What’s next for cities and health

More than 50percent of the people on the planet live in cities. And by 2050, it isestimated that number will increase to 70 percent. This means that cities are wherethe highest concentration of human potential exists. It also means they are fastbecoming the centers for many of our world’s health issues. In particular, citiesare facing an increase in non-communicable diseases such as obesity, diabetes,smoking-related health problems, and cardiovascular diseases—preventable,chronic conditions that account for upwards of 70 percent of medical costs.

Cities are places where more than anywhere else, we see the importance ofthinking about health holistically. The well-being of citizens is affected by acity’s policies and services as well as its economy, environment,transportation, education, and more. And in turn the health of citizens affectsthe health of a city. This is especially true when it comes to a city’s economicviability, which is intrinsically linked to healthy people at work and beingproductive at full capacity.

So when we think about making a real impact in health, cities are alogical place to target. Which is why I’m excited about MicrosoftCityNext. It’s a people-first approach to innovation that empowers governments, businesses,and citizens to shape the future of their city. People-first means harnessing all the ideas, energy, andexpertise of a city's people as they create a healthier, safer, moresustainable place to live.

Clearly, a task this monumental requires a collective effort, which iswhy the Microsoft PartnerNetwork is a key tenet of the CityNext initiative. It includes hundreds of thousands ofexperienced partners with relationships in nearly every major city around theglobe.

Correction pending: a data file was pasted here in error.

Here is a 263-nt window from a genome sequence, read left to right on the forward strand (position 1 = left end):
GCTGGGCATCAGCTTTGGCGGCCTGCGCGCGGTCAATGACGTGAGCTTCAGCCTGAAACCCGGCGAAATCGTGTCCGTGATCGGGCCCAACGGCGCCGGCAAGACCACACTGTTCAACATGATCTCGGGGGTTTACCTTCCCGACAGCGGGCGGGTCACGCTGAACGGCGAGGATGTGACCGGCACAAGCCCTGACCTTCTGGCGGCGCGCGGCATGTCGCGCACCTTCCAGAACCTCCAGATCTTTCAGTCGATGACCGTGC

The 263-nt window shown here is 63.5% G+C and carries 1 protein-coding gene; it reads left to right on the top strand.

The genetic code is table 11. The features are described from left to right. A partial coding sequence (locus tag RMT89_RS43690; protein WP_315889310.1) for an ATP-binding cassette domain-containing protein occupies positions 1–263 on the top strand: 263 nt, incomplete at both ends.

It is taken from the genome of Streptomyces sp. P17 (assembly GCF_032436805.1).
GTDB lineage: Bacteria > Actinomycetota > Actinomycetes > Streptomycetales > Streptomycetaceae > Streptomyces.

By bringingtogether an ecosystem of partner solutions based on familiar and securesoftware, devices, and services that people love to use, CityNext helps cities meeta range of needs from the consumer-related demands of citizens to themission-critical, enterprise demands of city operations. It allows people to take advantage of thepowerful convergence of cloud, mobility, and big data technologies availabletoday to innovate and move cities and health forward:

  • Cloud. Cloud computing enables cities to bridgethe gap between all the different organizations and agencies involved incitizen care and services. It can help care teams cross infrastructuralboundaries and share patient information in a secure manner.
  • Big data—andlittle data, too. Big data helps cities look at overall trends in healthand well-being. And “little data” is important as well. Something as simple asallowing a home care nurse to take advantage of user-friendly analytics todecide which clients to see and when, based on their availability and needs, canhelp a city increase efficiency and care quality.
  • Devices.Engaging people with devices that support many different needs and workstylesis an integral part of the CityNext initiative. A doctor may need an 8″ tabletthat fits into his or her white coat pocket, while an emergency responder mayneed a more rugged tablet. And citizens can use health and wellness mobile appsto take charge of their health. A great example of one such app will be coveredin Dr. Bill Crounse’s blog next week.

Based on cloud, analytics, and mobiletechnologies, CityNext offers several health-specific solutions to empower peopleto create healthier cities. Another blog to watch out for next week is ElenaBonfiglioli’s, which will share more detail about these solutions.

Neil Jordan
General Manager of Health Worldwide for Microsoft